In post-World War II Britain, the occupants of Guernsey, an island off the English Channel, are recovering from their time under German Occupation while London’s elite, including author Juliet Ashton (Lily James – Cinderella, Downton Abbey), shrug the war off through lavish social gatherings. Juliet, though fortunate in her career and love life, having a loving beau named Mark Reynolds (Glen Powell – Everybody Wants Some!!, Hidden Figures), can’t help but feel something is missing – that is, until she starts a letter correspondence with a resident of Guernsey named Dawsey Adams (Michiel Huisman – GOT).

Dawsey tells Juliet about how he and his friends formed a book club called The Guernsey Literary and Potato Peel Pie Society as a means of escapism during Nazi occupation, and Juliet sets her sights on visiting the island to find out more about the eclectic group. She discovers that a mystery haunts them.


Based on the novel of the same name by Mary Ann Shaffer and Annie Barrows published in 2008, The Guernsey Literary and Potato Peel Pie Society provides a charming story with the loveliest of characters. Its rich ensemble includes a bunch of Downton Abbey stars such as Lily James, Jessica Brown Findlay and Penelope Wilton, and other talents like Glen Powell, Michiel Huisman, The IT Crowd’s Katherine Parkinson, Matthew Goode (Stoker, The Crown), and Tom Cortenay.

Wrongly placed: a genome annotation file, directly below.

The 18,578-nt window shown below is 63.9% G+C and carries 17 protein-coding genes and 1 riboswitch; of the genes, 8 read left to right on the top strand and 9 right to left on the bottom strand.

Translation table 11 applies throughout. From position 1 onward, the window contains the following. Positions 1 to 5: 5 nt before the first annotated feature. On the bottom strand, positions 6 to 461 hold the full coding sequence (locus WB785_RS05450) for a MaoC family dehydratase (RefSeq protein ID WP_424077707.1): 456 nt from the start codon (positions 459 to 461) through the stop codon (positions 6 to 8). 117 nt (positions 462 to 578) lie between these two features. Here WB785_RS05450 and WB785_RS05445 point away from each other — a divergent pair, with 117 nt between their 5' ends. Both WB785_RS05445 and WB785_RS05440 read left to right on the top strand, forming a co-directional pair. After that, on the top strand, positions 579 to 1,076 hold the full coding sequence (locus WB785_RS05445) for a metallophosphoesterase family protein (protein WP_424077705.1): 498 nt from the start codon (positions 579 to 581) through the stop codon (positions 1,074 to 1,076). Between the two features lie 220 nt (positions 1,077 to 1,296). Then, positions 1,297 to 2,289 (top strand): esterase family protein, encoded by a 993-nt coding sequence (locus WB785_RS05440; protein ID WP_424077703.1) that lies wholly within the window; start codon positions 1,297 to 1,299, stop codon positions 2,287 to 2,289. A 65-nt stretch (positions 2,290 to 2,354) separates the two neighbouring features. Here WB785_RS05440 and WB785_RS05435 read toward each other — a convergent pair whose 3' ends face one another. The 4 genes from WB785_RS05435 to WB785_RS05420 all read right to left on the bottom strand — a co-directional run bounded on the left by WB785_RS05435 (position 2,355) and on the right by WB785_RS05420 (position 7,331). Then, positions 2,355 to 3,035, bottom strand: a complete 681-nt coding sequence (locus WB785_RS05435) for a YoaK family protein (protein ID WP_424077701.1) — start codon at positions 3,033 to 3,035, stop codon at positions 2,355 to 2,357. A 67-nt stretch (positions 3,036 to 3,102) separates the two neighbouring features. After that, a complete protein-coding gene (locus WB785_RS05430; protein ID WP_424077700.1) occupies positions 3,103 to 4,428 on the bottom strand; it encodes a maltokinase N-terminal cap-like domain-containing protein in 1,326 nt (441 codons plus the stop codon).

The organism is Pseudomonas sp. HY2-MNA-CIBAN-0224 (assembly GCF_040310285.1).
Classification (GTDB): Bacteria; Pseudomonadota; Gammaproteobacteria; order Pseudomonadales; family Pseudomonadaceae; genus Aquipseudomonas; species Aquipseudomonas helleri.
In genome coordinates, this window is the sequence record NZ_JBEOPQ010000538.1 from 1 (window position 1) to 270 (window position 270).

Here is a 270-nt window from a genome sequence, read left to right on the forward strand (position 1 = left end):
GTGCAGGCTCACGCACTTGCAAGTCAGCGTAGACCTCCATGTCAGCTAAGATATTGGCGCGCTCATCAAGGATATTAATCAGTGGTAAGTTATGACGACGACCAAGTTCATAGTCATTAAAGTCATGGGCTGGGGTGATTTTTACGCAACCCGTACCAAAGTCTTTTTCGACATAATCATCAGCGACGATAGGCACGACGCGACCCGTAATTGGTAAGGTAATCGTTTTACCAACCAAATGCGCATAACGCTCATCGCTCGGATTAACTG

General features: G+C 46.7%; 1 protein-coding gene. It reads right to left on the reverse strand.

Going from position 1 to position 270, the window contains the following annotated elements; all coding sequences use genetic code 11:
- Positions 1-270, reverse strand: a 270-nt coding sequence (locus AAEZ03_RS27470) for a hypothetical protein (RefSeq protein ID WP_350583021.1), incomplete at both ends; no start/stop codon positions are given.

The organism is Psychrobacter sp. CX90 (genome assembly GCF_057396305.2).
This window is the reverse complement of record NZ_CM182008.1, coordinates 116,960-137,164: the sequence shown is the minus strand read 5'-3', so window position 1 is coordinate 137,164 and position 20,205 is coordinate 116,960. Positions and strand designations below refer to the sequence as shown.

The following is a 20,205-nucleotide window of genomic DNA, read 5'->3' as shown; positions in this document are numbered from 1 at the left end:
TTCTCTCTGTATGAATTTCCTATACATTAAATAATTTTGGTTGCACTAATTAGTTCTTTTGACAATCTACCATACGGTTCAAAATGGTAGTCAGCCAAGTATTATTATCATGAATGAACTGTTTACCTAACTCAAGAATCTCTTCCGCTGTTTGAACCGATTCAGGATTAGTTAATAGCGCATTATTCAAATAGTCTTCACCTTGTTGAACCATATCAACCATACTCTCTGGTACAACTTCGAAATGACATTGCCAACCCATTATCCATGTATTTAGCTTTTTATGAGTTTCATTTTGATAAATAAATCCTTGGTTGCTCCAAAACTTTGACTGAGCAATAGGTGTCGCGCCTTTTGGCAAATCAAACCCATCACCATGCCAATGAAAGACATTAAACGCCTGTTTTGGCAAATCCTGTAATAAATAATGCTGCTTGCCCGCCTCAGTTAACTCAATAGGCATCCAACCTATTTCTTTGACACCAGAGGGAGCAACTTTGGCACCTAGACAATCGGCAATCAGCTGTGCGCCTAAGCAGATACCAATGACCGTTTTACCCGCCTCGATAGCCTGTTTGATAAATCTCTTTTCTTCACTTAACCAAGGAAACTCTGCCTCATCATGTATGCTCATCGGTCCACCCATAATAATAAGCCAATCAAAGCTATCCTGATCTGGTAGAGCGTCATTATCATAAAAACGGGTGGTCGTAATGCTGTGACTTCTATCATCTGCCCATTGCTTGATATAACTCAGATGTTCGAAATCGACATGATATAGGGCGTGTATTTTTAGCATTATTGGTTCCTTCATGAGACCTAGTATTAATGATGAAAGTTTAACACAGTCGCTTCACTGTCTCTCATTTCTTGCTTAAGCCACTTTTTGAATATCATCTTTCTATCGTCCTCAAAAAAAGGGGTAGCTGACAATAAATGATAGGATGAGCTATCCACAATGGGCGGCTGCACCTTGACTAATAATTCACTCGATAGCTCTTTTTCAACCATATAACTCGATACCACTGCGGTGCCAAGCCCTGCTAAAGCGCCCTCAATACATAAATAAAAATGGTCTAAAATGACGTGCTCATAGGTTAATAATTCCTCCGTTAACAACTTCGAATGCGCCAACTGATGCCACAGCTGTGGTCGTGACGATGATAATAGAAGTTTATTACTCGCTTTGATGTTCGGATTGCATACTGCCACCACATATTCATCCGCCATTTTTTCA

Expertly directed and paced by the reliable Mike Newell, who is best-known for Four Weddings and a Funeral (which shares quite a few commonalities with his latest, actually), but has also directed the likes of Donnie Brasco, Into the West, and Harry Potter and the Goblet of Fire over the years, The Guernsey Literary and Potato Peel Pie Society provides safe and pleasant if somewhat uninspired viewing.

What begins as a love letter to literature – at one point there’s a lively discussion about which of the Bronte sisters’ contributions to literature was the most important, while other authors that get a shout-out include Austen and our own W.B. Yeats – morphs into a predictable, conventional romantic drama. The second half also takes a sharp turn in that it abandons the humour that dominated what came before to become a reflection on the sadness, cruelty and injustice of war. While The Guernsey Literary and Potato Peel Pie Society has a classic, jovial feel to it which should appeal to more mature audiences, it can be a bit nicey-nicey and lacks any lasting spark.